Can You Buy Pet Insurance When Your Pet is Older?
Not all pet insurance companies allow older pets to enroll, older pets, but some do. However, usually the pet insurance policies are more expensive and the reimbursement levels aren’t as good. This is why it’s recommended to buy a policy early in your pet’s life, which will continue covering your pet throughout their life as long as the policy is kept active.
Can You Buy Pet Insurance After Your Pet’s Been Diagnosed?
You can usually purchase pet insurance, but the pre-existing condition most likely won’t be covered. Still, the insurance can still cover other medical expenses incurred, so it might still be worth it financially.
Some plans, like those offered by Pumpkin, have a “curable condition” caveat where they’ll cover your pet in cases where a condition is curable or has been cured for a certain period of time. It’s important to discuss the nuances of your pet’s health with whichever provider you’re considering.
What’s the Difference Between Pet Insurance and Pet Wellness Plans?
“Pet owners can sometimes confuse the difference between wellness plans offered by their veterinarian and medical insurance for pets offered by a provider,” says Dr. Wilde. “A wellness plan allows pet owners to finance the cost of expected, routine care for their pet, such as vaccinations, dental cleanings, annual examinations. Since those costs are known ahead of time, there is no need to pay a middle person, or provider, to administer a wellness plan.”
It’s the unexpected circumstances—like the accidentally ingested sock that needs surgery or the lifelong conditions like allergies— that are more difficult for pet owners to budget for. These unexpected conditions can range from hundreds of dollars to tens of thousands of dollars. This is where a pet insurance policy comes into action.
Can You Buy Pet Insurance for Small Pets?
While some insurance companies do offer coverage for small animals—like rabbits, reptiles, and birds—dogs and cats are most commonly covered. You’ll probably need to do some digging (no pun intended) to find a policy for your non-traditional pet.
How to Choose Pet Insurance Company?
You have so many options when it comes to choosing a pet insurance company. Each operates differently, and each offers a handful of policy types. While shopping for pet insurance, consider the following factors.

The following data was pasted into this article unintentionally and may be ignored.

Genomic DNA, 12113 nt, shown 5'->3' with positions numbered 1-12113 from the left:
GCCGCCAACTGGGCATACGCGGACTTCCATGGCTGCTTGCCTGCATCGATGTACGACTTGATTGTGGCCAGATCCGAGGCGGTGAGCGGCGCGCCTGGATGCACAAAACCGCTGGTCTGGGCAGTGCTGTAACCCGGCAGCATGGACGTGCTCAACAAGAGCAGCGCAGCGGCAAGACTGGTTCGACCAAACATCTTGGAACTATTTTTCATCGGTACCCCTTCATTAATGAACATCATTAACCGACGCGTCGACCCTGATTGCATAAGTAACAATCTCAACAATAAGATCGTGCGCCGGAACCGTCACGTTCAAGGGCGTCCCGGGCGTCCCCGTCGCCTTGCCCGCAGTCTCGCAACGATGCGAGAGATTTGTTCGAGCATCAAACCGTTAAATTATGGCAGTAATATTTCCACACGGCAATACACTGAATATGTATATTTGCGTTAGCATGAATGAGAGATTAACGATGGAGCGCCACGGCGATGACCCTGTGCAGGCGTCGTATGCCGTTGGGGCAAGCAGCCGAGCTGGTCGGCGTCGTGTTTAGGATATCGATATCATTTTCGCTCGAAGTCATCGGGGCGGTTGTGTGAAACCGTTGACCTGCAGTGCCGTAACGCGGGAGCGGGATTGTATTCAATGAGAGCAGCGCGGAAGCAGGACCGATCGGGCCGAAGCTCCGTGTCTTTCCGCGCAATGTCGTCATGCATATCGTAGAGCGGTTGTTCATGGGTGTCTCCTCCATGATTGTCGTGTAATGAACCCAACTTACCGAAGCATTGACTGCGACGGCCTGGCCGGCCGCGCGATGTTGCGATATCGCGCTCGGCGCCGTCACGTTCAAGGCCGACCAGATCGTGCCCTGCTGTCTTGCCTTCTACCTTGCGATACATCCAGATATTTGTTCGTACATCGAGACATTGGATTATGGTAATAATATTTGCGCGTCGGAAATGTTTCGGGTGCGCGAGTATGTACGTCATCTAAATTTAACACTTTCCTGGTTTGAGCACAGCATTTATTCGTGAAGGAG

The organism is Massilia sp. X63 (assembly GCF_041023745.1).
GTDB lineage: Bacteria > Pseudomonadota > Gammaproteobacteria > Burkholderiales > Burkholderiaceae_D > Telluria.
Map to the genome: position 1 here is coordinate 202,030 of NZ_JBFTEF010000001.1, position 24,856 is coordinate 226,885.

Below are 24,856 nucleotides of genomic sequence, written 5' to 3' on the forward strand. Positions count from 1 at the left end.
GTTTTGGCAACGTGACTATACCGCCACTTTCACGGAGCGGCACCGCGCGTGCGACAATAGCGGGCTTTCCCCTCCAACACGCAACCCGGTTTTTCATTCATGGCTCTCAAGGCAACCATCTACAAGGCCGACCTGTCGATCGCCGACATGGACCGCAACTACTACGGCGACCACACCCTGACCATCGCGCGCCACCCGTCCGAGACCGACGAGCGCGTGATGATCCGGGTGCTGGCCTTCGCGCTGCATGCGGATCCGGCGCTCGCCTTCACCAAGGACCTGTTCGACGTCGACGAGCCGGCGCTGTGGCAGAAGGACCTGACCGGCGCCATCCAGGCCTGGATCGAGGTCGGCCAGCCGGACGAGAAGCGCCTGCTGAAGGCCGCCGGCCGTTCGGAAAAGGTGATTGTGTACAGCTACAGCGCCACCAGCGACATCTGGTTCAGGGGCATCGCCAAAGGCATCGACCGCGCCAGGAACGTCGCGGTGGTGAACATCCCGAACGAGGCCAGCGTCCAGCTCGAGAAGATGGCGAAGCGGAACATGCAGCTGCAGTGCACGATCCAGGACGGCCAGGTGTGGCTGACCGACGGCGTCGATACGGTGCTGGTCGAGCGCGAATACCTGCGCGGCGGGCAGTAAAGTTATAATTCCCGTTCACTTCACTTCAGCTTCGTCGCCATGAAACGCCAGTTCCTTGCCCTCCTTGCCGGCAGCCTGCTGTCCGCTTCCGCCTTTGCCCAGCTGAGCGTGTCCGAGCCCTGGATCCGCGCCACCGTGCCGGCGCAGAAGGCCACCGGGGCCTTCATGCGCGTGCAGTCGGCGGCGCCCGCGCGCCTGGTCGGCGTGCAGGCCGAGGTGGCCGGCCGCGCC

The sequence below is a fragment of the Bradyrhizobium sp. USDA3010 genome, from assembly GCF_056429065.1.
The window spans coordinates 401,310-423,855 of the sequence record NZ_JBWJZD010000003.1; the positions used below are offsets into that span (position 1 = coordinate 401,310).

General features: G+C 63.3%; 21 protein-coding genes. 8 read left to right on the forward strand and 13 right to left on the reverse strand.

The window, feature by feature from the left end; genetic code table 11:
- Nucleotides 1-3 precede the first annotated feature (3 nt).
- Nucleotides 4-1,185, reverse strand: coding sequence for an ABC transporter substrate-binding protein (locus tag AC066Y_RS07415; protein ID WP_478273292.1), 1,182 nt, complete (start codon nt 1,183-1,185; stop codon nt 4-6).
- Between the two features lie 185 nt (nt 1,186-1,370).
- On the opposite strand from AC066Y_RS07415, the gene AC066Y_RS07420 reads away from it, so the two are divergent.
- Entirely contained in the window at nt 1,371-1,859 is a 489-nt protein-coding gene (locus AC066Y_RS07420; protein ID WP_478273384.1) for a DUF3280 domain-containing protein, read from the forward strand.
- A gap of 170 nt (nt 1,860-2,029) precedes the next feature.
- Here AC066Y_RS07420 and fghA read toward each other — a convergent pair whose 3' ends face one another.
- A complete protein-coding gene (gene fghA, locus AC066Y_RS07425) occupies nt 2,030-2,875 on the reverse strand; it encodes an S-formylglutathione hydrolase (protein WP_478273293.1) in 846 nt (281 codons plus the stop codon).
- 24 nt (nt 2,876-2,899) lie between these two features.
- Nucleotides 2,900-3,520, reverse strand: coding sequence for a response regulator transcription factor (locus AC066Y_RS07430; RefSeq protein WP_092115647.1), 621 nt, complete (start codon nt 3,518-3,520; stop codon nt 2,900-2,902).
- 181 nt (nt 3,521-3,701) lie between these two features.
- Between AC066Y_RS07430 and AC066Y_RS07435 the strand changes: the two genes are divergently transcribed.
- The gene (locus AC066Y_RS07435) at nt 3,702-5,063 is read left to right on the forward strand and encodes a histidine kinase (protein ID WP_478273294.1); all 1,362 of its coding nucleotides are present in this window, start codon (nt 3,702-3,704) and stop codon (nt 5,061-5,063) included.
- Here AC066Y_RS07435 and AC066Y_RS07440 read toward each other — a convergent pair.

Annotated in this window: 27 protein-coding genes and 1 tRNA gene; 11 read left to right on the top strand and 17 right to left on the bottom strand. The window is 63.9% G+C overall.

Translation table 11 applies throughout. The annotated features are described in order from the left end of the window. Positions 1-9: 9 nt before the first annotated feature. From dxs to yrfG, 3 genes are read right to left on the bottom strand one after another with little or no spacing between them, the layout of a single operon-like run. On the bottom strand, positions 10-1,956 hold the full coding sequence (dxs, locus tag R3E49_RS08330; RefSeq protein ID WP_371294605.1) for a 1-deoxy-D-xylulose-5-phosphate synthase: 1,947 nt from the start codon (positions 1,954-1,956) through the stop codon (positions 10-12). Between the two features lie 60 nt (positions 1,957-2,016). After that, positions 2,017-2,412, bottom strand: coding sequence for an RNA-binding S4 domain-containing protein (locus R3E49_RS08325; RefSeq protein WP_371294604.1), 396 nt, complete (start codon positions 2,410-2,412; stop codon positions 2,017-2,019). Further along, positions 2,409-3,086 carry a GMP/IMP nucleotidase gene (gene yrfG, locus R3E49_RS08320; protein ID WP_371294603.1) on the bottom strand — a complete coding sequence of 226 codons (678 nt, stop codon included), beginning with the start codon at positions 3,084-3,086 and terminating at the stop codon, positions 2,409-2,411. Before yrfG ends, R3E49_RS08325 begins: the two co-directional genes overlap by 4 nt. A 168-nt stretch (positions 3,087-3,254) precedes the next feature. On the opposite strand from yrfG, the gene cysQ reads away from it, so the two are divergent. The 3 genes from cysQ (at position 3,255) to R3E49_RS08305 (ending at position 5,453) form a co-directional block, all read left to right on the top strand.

Type of Pet Insurance Policy
We outlined the most common pet insurance policy types above, which include basic coverage, comprehensive coverage, and wellness plans. You’ll want to weigh the different policy types offered by a handful of pet insurance companies, then determine which coverage suits your pet best.
“The most critical aspect of a policy is the exclusions section,” says Wymer. “Some plans don’t accept animals of a certain age and breed or won’t cover behavioral treatments or dental disease. Some won’t even cover treatment or care for preventable illnesses, like heartworm disease, if an owner didn’t stay up-to-date on routine care.”
“Pet parents should consider the overall medical coverage, the price – or monthly premium, and the type of customer care they expect from their provider that’s right for them and their pet. They should also inquire as to how premiums are determined and what factor(s) determine whether this premium will change,” says Dr. Wilde.
You’ll see that prices differ quite a bit between pet insurance providers because of their different coverage plans. If you find a pet insurance plan that is incredibly inexpensive, ask yourself if it is really the coverage that you expect and need.
“Pet parents should look for a plan that offers extensive coverage for a wide variety of treatments and illnesses and has a high reimbursement rate,” says Wymer. She recommends aiming for 80% or higher.
When choosing a pet insurance provider, transparency is so important. You want to be as educated and aware as possible to ensure you’re not in a sticky situation later.
“The provider should always clearly lay out the details of coverage, including any limitations or exclusions,” says Dr. Sheen. “Determine what is covered in an emergency or conditions that would require extensive care. Understand what charges you would expect to pay for a claim including co-pays, deductibles, and add-on charges or fees.”
How Claims Are Processed
Each pet insurance company operates differently when it comes to processing claims. Some require you to pay the bill up front and then they’ll reimburse you at a later date. (In this case, a program like Care Credit or simply a credit card can be helpful in covering the initial cost before your insurance company pays you back.)
In other cases, some veterinary offices may partner with pet insurance providers to offer a more seamless reimbursement process. When in doubt, ask your veterinarian if there are any companies they would recommend or have had good experiences with in the past.
This post is powered by purrch, a team of ultra-passionate pet people, adoption advocates, and fellow pet nerds who believe that animals big and small make us—and the world—better. We can’t wait to meet your pets and build friendships along the way. You can download the purrch app here.